Anyone who volunteers on a regular basis can tell you why they keep coming back: It feels great! Not only does giving to your community brighten the day of yourself and others, but it’s scientifically proven to benefit your mental health and overall wellness. Here are a few ways that you help yourself by helping others!
Volunteering is good for your body and mind
We’ve explored the mental health benefits of volunteering before, but it never hurts to reiterate just how much it can help both your body and mind to help others. Research comparing the health of volunteers and non-volunteers show a major difference! People who volunteer for at least 100 hours a year are shown to have lower blood pressure, which is a major contributor to other health risks such as heart attack, stroke, and a shortened lifespan overall.
Even people who have differing abilities enjoy the benefits of volunteering. In a study on those who suffered from chronic pain, people who volunteered to mentor others experiencing similar circumstances reported lower rates of depression and a decrease in their own pain from the satisfaction they felt when helping others.
Meet new friends when you volunteer
As we get older, it’s harder to find places to make new acquaintances and form friendships. If you’re looking for meaningful friendships that give your life purpose, sign up to volunteer! It gives you a chance to connect with people of all ages and backgrounds that you may not have had a chance to get to know in your social “bubble” provided by work, school, or your neighborhood. This can be especially helpful if you’ve recently moved to a new area or started a new job and you want to get to know others.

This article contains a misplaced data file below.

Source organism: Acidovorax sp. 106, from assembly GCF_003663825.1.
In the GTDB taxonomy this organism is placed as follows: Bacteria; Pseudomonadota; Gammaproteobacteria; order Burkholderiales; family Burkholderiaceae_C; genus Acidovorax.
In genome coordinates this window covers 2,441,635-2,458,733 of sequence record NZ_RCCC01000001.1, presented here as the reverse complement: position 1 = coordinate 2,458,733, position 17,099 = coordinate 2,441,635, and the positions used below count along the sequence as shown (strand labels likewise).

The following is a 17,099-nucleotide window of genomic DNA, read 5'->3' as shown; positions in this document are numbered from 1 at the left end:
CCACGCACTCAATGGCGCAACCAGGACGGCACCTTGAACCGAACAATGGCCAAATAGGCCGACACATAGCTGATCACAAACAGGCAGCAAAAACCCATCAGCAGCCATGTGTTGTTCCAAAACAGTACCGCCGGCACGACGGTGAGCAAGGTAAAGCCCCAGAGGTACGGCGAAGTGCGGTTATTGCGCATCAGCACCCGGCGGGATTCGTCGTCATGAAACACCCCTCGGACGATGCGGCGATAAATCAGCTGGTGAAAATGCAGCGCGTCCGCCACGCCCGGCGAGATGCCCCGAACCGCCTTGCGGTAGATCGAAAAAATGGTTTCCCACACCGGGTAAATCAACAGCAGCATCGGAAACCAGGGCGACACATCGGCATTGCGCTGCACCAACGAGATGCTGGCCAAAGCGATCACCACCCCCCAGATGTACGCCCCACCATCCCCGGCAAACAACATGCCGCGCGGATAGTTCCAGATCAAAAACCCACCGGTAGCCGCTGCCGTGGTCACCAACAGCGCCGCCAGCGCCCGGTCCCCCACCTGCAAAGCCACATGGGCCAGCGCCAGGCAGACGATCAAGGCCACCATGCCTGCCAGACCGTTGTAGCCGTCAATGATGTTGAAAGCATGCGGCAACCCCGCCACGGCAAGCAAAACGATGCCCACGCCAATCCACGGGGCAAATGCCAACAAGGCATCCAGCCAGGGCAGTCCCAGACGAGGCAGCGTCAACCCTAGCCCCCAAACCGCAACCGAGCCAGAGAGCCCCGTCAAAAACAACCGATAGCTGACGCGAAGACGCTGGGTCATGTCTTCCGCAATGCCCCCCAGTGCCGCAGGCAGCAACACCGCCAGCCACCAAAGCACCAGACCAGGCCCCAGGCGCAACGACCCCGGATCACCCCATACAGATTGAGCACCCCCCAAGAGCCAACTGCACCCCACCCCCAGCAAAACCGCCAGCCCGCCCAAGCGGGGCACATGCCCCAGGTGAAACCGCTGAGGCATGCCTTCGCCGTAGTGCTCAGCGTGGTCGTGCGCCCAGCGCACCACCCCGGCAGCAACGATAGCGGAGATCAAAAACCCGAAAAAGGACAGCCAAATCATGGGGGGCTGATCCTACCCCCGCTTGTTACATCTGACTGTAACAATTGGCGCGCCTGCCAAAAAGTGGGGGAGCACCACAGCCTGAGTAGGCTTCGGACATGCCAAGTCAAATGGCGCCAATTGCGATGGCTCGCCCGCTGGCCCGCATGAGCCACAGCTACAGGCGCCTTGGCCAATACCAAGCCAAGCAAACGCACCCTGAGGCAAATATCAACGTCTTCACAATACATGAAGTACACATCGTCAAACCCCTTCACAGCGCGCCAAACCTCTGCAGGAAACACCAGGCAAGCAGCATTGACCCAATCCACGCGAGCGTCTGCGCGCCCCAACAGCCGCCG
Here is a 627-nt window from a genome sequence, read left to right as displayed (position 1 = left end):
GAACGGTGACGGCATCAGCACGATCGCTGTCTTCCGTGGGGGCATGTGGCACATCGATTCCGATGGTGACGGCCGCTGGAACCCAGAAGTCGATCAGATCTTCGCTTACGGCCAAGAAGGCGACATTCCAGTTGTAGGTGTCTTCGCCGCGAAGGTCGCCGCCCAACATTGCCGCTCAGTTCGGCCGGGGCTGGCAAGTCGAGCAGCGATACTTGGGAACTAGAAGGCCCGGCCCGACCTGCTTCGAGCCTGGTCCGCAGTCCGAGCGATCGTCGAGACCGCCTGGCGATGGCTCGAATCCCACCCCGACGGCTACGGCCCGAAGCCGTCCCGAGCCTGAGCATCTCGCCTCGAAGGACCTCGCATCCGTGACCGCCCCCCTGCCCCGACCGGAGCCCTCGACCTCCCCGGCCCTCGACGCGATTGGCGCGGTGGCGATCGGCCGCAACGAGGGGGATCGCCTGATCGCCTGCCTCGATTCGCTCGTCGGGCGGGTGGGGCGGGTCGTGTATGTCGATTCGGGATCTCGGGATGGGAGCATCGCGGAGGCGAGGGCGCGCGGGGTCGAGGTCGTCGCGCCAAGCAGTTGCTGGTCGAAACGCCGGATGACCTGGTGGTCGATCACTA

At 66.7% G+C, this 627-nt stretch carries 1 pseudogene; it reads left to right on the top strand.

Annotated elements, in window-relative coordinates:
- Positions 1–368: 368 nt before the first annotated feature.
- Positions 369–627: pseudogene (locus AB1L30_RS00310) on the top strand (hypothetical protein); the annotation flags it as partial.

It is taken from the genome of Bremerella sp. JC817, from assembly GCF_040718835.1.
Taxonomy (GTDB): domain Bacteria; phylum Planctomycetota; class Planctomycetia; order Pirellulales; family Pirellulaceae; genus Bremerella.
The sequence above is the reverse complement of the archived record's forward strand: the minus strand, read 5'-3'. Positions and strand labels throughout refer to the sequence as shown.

Make career connections
Are you feeling stagnant in your career and want to make a change? Volunteering can help! Talk to your employers about joining the board of a local nonprofit organization. Oftentimes, companies are proud to have a representative serve on their behalf in these important roles, and will allow you time to attend meetings or serve during your work hours. This is especially true if you find an organization that aligns with the mission of your company. For example, if you work at a bank or in the accounting department, see if there are local organizations that promote financial literacy in underserved populations. Not only will you feel the reward of serving others, but you can also make connections that will advance your career. Don’t forget to add all these activities to your resumé, too!